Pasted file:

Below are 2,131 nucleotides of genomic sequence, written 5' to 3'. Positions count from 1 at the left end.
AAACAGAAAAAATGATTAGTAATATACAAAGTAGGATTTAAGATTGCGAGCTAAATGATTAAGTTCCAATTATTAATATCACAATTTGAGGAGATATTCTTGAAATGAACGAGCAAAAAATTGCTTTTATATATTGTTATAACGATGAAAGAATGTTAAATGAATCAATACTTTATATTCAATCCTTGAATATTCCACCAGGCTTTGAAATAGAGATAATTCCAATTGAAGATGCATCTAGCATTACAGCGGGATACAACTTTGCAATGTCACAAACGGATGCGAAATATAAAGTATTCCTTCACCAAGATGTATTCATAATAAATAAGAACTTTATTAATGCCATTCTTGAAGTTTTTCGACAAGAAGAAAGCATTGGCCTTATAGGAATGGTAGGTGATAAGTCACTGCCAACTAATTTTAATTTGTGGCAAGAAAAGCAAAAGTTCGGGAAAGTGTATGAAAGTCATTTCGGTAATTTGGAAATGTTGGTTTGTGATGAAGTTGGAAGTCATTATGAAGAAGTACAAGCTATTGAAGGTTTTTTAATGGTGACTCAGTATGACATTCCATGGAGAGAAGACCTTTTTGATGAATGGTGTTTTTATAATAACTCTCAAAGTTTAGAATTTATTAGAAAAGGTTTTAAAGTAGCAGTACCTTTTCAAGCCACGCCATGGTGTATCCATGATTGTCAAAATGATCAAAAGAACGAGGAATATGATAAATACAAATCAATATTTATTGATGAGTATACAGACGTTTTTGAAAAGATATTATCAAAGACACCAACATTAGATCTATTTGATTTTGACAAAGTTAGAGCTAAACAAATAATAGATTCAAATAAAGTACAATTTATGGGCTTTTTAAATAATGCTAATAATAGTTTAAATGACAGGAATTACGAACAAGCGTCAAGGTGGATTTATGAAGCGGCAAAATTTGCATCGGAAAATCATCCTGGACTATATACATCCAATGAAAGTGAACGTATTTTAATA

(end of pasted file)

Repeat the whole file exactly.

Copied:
Below are 2,131 nucleotides of genomic sequence, written 5' to 3'. Positions count from 1 at the left end.
AAACAGAAAAAATGATTAGTAATATACAAAGTAGGATTTAAGATTGCGAGCTAAATGATTAAGTTCCAATTATTAATATCACAATTTGAGGAGATATTCTTGAAATGAACGAGCAAAAAATTGCTTTTATATATTGTTATAACGATGAAAGAATGTTAAATGAATCAATACTTTATATTCAATCCTTGAATATTCCACCAGGCTTTGAAATAGAGATAATTCCAATTGAAGATGCATCTAGCATTACAGCGGGATACAACTTTGCAATGTCACAAACGGATGCGAAATATAAAGTATTCCTTCACCAAGATGTATTCATAATAAATAAGAACTTTATTAATGCCATTCTTGAAGTTTTTCGACAAGAAGAAAGCATTGGCCTTATAGGAATGGTAGGTGATAAGTCACTGCCAACTAATTTTAATTTGTGGCAAGAAAAGCAAAAGTTCGGGAAAGTGTATGAAAGTCATTTCGGTAATTTGGAAATGTTGGTTTGTGATGAAGTTGGAAGTCATTATGAAGAAGTACAAGCTATTGAAGGTTTTTTAATGGTGACTCAGTATGACATTCCATGGAGAGAAGACCTTTTTGATGAATGGTGTTTTTATAATAACTCTCAAAGTTTAGAATTTATTAGAAAAGGTTTTAAAGTAGCAGTACCTTTTCAAGCCACGCCATGGTGTATCCATGATTGTCAAAATGATCAAAAGAACGAGGAATATGATAAATACAAATCAATATTTATTGATGAGTATACAGACGTTTTTGAAAAGATATTATCAAAGACACCAACATTAGATCTATTTGATTTTGACAAAGTTAGAGCTAAACAAATAATAGATTCAAATAAAGTACAATTTATGGGCTTTTTAAATAATGCTAATAATAGTTTAAATGACAGGAATTACGAACAAGCGTCAAGGTGGATTTATGAAGCGGCAAAATTTGCATCGGAAAATCATCCTGGACTATATACATCCAATGAAAGTGAACGTATTTTAATA